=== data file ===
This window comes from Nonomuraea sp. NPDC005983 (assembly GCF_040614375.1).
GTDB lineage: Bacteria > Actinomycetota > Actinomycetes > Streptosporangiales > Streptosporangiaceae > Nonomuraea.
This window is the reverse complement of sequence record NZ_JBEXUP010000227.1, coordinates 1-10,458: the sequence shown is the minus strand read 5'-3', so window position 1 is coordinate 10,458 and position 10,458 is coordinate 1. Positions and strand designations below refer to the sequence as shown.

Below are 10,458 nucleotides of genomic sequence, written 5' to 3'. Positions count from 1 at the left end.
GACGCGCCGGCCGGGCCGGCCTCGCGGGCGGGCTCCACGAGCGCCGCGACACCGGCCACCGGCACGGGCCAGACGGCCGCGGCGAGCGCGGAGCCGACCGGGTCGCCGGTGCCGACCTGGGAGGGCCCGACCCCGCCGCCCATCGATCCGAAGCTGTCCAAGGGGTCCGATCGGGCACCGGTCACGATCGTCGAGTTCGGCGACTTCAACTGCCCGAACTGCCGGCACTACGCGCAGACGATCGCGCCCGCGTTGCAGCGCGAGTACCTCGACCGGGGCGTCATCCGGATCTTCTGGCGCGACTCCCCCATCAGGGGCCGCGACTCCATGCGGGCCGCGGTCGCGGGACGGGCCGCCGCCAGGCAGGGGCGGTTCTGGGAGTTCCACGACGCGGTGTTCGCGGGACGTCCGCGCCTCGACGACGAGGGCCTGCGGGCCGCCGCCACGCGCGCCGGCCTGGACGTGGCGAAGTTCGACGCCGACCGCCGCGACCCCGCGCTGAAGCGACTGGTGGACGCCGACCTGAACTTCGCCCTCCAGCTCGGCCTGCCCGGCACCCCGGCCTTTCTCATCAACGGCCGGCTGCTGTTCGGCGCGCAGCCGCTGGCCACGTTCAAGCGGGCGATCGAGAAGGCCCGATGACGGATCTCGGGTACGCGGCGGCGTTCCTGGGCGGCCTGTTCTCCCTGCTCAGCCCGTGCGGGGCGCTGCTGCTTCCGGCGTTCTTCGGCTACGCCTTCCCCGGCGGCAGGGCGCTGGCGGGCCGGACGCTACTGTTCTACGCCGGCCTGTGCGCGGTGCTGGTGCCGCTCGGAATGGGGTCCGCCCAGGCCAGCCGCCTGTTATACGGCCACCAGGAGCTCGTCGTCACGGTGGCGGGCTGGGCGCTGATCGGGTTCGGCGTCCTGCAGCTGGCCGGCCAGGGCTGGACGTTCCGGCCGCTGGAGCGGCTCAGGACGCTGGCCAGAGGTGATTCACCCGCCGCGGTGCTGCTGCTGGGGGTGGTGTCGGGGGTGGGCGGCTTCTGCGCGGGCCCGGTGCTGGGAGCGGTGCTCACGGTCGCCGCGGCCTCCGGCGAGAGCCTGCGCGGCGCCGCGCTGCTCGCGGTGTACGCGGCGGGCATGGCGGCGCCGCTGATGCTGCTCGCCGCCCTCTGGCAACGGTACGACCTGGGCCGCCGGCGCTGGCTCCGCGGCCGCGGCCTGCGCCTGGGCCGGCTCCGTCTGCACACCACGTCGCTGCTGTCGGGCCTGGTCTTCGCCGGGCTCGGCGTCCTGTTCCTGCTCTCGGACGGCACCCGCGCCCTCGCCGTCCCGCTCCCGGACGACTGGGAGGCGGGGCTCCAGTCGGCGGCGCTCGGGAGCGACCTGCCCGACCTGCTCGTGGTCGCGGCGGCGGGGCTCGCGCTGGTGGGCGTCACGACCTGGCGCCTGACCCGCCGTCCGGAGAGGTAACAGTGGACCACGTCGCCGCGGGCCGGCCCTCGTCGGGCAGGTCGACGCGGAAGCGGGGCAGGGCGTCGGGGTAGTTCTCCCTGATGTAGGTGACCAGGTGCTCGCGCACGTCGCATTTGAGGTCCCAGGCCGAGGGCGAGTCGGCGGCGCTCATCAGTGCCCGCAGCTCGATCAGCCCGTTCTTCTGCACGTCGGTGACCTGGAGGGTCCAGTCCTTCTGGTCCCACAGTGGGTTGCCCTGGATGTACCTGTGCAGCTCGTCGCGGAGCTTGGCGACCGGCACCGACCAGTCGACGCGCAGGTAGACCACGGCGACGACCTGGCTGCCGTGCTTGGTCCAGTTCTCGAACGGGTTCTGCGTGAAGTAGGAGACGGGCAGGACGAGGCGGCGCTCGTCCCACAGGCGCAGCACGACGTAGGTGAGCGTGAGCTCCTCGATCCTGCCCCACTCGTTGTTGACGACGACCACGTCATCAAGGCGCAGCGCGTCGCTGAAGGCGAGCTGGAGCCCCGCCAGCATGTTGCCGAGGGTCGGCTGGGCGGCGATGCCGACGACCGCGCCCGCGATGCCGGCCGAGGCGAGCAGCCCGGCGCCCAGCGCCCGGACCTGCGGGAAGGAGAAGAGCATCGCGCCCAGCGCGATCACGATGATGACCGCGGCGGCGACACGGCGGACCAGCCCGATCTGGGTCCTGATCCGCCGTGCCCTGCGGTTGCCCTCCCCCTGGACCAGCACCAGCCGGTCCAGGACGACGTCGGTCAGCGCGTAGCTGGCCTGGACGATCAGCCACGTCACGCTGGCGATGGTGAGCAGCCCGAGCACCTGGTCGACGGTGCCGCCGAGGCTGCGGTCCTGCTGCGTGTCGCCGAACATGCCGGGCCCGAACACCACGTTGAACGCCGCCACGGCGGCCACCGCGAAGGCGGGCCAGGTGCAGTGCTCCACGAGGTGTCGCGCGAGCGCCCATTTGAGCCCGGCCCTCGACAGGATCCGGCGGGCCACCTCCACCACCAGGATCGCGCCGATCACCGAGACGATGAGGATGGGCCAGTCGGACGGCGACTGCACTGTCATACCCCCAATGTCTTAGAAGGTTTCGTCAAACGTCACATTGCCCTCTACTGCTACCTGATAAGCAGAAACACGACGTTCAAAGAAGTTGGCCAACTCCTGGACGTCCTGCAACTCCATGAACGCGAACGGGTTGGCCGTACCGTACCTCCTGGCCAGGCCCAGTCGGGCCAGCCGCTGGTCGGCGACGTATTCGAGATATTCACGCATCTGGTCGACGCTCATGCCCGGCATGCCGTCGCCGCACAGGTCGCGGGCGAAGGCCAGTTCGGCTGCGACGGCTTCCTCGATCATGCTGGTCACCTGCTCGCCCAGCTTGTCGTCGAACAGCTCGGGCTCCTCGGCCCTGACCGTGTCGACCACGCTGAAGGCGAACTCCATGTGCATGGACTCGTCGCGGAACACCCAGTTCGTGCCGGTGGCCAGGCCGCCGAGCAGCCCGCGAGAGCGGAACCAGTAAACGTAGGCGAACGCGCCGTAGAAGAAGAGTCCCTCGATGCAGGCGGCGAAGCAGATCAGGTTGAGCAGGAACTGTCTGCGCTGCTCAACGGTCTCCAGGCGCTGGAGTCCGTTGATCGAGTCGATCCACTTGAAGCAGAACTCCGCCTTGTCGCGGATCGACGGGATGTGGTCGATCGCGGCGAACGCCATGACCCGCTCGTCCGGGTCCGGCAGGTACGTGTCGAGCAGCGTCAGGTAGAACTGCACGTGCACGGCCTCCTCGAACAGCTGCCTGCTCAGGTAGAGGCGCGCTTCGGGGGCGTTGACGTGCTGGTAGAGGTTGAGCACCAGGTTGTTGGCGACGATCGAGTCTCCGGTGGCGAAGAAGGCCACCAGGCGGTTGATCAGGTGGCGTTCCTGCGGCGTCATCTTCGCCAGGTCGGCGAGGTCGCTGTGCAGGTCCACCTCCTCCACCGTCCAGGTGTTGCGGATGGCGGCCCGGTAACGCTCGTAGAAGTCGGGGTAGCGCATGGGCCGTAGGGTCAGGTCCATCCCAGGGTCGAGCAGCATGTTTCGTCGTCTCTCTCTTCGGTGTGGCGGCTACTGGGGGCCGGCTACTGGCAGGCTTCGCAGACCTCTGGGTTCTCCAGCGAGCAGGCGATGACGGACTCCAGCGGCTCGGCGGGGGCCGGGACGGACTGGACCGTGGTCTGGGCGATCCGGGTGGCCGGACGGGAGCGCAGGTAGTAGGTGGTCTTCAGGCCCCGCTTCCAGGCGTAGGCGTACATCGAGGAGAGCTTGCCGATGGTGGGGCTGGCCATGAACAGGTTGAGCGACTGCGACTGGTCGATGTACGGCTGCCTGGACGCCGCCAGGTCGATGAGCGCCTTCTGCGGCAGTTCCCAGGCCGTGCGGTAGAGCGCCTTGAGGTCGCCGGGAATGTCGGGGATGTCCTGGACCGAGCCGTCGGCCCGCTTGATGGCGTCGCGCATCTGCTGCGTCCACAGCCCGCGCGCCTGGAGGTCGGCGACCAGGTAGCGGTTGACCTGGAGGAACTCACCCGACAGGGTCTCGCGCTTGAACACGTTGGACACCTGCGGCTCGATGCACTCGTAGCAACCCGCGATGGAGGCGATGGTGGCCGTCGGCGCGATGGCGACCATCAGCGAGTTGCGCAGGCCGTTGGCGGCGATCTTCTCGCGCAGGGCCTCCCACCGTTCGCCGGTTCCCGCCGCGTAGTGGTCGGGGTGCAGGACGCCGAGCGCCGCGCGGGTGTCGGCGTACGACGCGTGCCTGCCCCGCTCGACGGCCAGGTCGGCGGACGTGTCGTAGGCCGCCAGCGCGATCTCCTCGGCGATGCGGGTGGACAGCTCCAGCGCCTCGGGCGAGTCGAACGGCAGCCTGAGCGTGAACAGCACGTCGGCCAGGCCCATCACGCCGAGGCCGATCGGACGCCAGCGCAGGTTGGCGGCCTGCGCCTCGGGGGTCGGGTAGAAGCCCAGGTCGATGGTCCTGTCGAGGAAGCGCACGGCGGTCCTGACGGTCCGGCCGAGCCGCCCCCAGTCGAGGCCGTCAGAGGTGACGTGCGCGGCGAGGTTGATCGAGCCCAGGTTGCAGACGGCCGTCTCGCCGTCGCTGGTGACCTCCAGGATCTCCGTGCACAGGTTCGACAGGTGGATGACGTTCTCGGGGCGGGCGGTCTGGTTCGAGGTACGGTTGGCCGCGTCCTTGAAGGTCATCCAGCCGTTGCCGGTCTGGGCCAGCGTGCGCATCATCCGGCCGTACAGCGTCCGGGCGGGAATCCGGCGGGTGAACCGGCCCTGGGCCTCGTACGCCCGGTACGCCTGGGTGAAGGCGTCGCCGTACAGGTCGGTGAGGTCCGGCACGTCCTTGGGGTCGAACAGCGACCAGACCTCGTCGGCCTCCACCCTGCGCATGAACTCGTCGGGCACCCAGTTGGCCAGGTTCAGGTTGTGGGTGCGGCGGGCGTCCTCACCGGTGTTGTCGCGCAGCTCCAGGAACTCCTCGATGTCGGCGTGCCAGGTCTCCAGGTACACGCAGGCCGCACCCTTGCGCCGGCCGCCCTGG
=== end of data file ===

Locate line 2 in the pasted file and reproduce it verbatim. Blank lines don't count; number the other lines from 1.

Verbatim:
GTDB lineage: Bacteria > Actinomycetota > Actinomycetes > Streptosporangiales > Streptosporangiaceae > Nonomuraea.